Error Code P0156 is defined as O2 Sensor Circuit Malfunction Bank 2 Sensor 2. This refers to the rear catalyst monitoring O2 sensor which evaluates the emissions-reducing capability of the catalytic converter. It is set when the rear O2 sensor signal isn’t showing enough activity to determine fuel control and closed loop fuel management.

This is a generic trouble code, meaning it applies to all vehicles equipped with the OBD-II, or vehicles made since 1996 up to present. Specifications on the definition, troubleshooting and repair of course, vary from one make/model to another.


The O2 (oxygen) sensor plays an important role for the engine to run properly; it sends information to the PCM of the oxygen content/level of the exhaust. The PCM then uses this information to regulate the fuel in the engine and keep a good air fuel ratio as it regulates the amount of fuel released to the engine. If the O2 sensor is faulty, then it can result to various problems in the engine.

Error Code P0156 describes the problem in Bank 2 Sensor 2 of the O2 sensor, also known as the downstream (post-cat) O2 sensor on Bank 2. It’s composed of four wire sensor, with the PCM providing reference/signal voltage of around 0.5V to the sensor, as well as ground.

The O2 sensor also comes with a heater, which allows the sensor to heat up faster, allowing it to achieve closed loop faster than what it usually takes for the exhaust to warm up the sensor to the right operating temperature. Based on the oxygen level in the exhaust, the O2 sensor will vary the supplied reference voltage. Variation ranges from 0.1 to 0.9, with the former indicating lean, and the latter indicating a rich exhaust.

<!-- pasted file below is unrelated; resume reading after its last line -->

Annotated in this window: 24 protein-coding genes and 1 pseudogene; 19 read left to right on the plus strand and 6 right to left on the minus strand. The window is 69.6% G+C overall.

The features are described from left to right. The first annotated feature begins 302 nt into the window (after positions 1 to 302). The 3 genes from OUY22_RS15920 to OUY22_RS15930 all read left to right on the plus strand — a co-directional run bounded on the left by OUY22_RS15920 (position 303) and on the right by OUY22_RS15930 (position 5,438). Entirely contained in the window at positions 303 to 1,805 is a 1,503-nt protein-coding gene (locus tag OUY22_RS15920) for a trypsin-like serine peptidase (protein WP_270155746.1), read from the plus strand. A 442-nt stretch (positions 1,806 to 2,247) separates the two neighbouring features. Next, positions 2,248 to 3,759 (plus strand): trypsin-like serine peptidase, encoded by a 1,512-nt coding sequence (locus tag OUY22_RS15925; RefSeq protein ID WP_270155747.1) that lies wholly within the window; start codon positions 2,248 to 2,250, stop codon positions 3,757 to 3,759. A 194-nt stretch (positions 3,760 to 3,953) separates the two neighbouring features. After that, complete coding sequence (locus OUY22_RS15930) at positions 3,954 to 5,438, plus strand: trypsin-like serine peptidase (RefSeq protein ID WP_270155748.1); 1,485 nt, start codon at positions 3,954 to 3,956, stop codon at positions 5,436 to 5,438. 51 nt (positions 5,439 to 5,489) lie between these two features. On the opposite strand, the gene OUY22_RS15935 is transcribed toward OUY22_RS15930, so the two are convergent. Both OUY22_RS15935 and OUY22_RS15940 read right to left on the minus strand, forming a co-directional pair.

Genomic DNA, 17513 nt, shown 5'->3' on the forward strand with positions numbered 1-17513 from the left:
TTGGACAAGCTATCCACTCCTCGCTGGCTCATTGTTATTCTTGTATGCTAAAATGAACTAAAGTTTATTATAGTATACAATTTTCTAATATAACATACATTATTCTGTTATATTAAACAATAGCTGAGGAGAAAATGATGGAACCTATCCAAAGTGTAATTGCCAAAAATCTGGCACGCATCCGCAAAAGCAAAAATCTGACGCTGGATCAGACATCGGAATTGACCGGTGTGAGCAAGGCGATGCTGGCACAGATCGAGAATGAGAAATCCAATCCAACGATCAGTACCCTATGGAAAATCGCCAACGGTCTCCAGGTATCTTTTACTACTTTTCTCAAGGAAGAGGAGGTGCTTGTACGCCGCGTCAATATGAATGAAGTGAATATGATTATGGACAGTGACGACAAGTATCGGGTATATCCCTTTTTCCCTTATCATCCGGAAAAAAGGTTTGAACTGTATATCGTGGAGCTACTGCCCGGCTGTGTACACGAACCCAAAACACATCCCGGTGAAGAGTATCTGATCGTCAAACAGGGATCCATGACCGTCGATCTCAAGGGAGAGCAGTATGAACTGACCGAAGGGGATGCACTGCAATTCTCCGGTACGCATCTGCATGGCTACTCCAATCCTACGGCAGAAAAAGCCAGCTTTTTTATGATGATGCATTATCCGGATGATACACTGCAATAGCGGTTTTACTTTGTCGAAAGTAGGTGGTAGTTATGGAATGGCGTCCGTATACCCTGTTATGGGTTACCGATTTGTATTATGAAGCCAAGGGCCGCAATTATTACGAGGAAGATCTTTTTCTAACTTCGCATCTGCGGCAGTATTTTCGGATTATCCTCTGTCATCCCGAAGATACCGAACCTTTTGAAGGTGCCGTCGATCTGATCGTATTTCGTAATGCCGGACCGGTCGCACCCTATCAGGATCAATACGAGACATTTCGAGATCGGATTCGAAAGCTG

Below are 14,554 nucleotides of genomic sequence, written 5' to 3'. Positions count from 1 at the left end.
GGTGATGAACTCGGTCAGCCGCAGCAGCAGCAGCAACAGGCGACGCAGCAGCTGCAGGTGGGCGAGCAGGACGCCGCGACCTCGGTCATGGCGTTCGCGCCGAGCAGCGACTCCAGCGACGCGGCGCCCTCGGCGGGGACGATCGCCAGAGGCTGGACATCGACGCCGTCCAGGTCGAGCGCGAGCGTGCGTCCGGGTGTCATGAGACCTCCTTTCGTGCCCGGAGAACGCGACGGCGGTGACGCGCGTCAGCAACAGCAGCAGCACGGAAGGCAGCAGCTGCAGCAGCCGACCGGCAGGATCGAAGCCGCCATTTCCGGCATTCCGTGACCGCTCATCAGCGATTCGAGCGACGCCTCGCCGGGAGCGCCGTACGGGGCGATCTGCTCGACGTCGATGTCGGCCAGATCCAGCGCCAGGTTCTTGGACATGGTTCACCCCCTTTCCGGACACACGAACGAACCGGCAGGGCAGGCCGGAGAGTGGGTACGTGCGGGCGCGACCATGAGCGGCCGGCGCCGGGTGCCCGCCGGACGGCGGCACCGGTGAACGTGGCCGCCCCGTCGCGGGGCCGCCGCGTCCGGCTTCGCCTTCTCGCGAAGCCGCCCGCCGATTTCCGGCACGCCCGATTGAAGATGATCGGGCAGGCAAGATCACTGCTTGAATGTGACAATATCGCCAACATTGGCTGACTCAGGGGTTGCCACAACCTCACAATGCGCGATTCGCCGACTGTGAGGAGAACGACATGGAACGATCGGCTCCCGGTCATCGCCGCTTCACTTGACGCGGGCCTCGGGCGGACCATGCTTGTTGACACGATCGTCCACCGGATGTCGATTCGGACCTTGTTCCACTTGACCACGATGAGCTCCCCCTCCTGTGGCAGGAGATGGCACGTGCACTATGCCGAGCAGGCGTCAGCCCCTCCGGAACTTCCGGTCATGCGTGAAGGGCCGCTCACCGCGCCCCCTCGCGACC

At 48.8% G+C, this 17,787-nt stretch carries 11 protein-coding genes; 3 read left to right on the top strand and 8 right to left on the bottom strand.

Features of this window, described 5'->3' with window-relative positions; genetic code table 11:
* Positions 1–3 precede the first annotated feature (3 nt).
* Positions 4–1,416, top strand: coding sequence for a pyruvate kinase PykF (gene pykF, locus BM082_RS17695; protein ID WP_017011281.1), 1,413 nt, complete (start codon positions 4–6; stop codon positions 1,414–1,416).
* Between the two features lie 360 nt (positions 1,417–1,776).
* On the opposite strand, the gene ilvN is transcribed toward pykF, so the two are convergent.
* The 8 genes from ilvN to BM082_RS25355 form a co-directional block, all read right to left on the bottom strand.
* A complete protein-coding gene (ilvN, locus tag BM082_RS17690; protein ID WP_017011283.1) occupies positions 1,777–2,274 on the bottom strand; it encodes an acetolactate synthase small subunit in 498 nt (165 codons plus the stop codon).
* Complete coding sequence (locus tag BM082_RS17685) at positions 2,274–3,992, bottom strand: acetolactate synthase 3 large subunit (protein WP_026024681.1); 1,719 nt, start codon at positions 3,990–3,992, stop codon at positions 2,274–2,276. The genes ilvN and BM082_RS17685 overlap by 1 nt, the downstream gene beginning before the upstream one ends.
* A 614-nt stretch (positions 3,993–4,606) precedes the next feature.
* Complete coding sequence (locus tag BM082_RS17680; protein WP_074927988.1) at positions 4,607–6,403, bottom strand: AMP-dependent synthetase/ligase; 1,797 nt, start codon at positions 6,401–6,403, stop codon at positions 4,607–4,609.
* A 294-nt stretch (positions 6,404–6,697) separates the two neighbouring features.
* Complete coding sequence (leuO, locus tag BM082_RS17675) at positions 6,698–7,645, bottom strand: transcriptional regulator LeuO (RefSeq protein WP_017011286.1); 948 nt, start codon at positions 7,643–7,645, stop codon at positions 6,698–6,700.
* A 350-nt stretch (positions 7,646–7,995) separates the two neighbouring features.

When the Bank 2, Sensor 2 of the Oxygen sensor is stuck for too long, or is not active at all, then it will trigger the Check Engine light and register the Error Code P0156.

Common Symptoms

Often times problems on the Bank 2 Sensor 2 of the O2 sensor present few symptoms, since they’re only inputs to the PCM to monitor the quality of the catalytic converter and don’t directly control the fuel. As a matter of fact, some cases may not show noticeable symptoms, aside of course, from the illumination of the Check Engine light. Common symptoms however, include:

  • Excessive fuel consumption
  • Excessive smoke coming out of the tailpipe

Possible Causes

This error code can be caused by a lot of factors and problems, such as:

  • Air leaks in the intake
  • Gas leaks in the exhaust
  • Broken or exposed wires
  • Faulty fuel injectors
  • Shorted voltage circuits or wires
  • Engine vacuum leaks
  • Exhaust holes near the O2 sensor
  • O2 sensor wires rubbing against the exhaust
  • Bad O2 sensor

How to Check

This code is checked using an OBD-II scanner, which will also record all troubles codes stored by the PCM. You can then live stream the data from the O2 sensor through the OBD-II scanner and check whether the O2 sensor is working properly or not.

From there you will be able to determine whether the sensor is switching fast as it should be from low to high voltage.

Again, through the OBD-II scanner, live stream the data for the fuel injectors and make sure they’re working properly.

Then, check the engine for any holes where air may escape. This could be a good indication of vacuum leaks or worse, broken vacuum lines, so check the exhaust for holes as well.

How to Fix

Repairs for this error code of course, are as easy and as straightforward as its diagnosis, which are:

  • Repair of vacuum leaks
  • Repair broken, shorted or exposed O2 sensor wires
  • Repair exhaust damage as needed
  • Replace faulty fuel injector
  • Replace the O2 sensor Bank 2 sensor 2

Though not really considered as a serious trouble code, P0156 can definitely increase the vehicle’s fuel consumption and can cause it to release excessive air pollutants into the air.